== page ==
Volkswagen Beetle (2011-2019) review - Engines, performance and drive
Lively engines and a competent chassis mean the Beetle drives well – but it’s not as much fun as a MINI
The Volkswagen Beetle largely shares its underpinnings with the previous generation Mk6 Volkswagen Golf, so you can expect it to drive well. The chassis offers plenty of grip, reasonable body control and well-weighted steering, all of which help to keep the Beetle well ahead of smaller cars such as the Fiat 500.
Ultimately though, the Beetle can't compete with the MINI or DS 3 for agility or fun, as it quikcly loses composure in faster driving. The sporty-looking R-line models do little to alter that conclusion, while the jacked-up Dune's bigger wheels also harm the ride quality. At least all are reasonably refined and acceptably good cruisers.
The turbocharged 109bhp 1.4 TSI petrol engine is refined and responsive, while the 148bhp 2.0 TDI delivers a great mix of economy and punch. Both are offered with a six-speed manual gearbox, while the slick six and seven-speed twin clutch DSG transmissions are available as an option. The DSG box changes gears smoothly, but its responses can feel a little slow at lower speeds.
There are four engine options for the Beetle, the least exciting of which is a 1.2-litre petrol TSI unit with 104bhp and 175Nm of torque. It will top out at 112mph and does 0-62mph in 10.9 seconds though, so feels lively enough for an entry-model.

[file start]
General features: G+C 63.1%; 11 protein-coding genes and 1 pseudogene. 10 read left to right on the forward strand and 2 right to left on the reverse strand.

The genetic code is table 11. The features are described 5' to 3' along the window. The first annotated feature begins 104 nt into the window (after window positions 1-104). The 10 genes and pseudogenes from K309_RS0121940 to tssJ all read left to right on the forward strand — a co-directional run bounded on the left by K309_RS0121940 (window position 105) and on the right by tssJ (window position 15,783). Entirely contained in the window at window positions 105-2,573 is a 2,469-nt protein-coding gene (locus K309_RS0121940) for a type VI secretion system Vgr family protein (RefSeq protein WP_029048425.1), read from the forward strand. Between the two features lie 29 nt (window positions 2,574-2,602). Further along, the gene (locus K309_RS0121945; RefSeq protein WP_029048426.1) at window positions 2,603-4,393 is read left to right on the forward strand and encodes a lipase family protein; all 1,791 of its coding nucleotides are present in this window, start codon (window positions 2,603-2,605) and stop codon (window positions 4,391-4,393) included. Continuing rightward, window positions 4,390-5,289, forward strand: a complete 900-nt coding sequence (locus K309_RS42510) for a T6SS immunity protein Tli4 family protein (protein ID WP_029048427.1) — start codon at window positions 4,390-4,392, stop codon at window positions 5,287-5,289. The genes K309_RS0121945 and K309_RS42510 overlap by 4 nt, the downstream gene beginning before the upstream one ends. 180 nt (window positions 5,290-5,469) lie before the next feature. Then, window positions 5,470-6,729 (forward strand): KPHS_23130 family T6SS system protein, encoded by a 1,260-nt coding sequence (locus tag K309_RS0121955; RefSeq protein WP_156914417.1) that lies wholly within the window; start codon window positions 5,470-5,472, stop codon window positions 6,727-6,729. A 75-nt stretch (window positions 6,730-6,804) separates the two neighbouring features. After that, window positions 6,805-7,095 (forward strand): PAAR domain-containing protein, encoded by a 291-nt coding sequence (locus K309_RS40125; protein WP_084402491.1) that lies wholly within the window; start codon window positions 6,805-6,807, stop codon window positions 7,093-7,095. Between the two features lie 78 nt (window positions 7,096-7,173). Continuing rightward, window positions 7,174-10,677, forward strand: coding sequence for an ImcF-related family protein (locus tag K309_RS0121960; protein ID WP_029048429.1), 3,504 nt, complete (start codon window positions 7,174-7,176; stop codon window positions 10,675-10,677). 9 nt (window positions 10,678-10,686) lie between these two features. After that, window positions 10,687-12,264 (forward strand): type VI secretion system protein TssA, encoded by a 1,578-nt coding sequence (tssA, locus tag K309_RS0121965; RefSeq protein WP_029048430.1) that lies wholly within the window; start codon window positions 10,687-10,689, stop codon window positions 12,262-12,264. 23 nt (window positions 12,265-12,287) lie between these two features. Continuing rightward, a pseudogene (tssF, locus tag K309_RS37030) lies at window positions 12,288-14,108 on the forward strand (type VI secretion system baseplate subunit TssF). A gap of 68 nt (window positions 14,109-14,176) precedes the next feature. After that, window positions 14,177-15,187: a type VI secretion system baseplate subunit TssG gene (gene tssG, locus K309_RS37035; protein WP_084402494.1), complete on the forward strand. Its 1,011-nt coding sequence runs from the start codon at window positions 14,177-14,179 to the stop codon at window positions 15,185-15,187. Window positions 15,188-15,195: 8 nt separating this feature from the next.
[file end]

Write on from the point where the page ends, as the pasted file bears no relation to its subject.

Next up is a 1.4 TSI with 109bhp and 185Nm that does 0-62mph in 8.7 seconds, while the 2.0 TDI diesel has either 109bhp or 148bhp. The former manages 0-62mph in 11.0 seconds and the latter takes 8.9 seconds to do the benchmark sprint. Top speeds are 113mph and 125mph respectively.
In this review
- 1Volkswagen Beetle reviewVolkswagen's iconic Beetle has traded cuteness for a sporty feel. But it can't match the MINI for driving fun
- 2Engines, performance and drive - currently readingLively engines and a competent chassis mean the Beetle drives well – but it’s not as much fun as a MINI
- 3MPG, CO2 and Running CostsDecent ecnomy from the strong engine range should keep the running costs down
- 4Interior, design and technologyMore aggressively styled and more premium – the Beetle has upped its game
- 5Practicality, comfort and boot spaceA ‘regular’ hatchback is more practical, but the Beetle is certainly not a lost cause
- 6Reliability and SafetySharing a previous generation Golf platform leaves the Beetle slightly behind the curve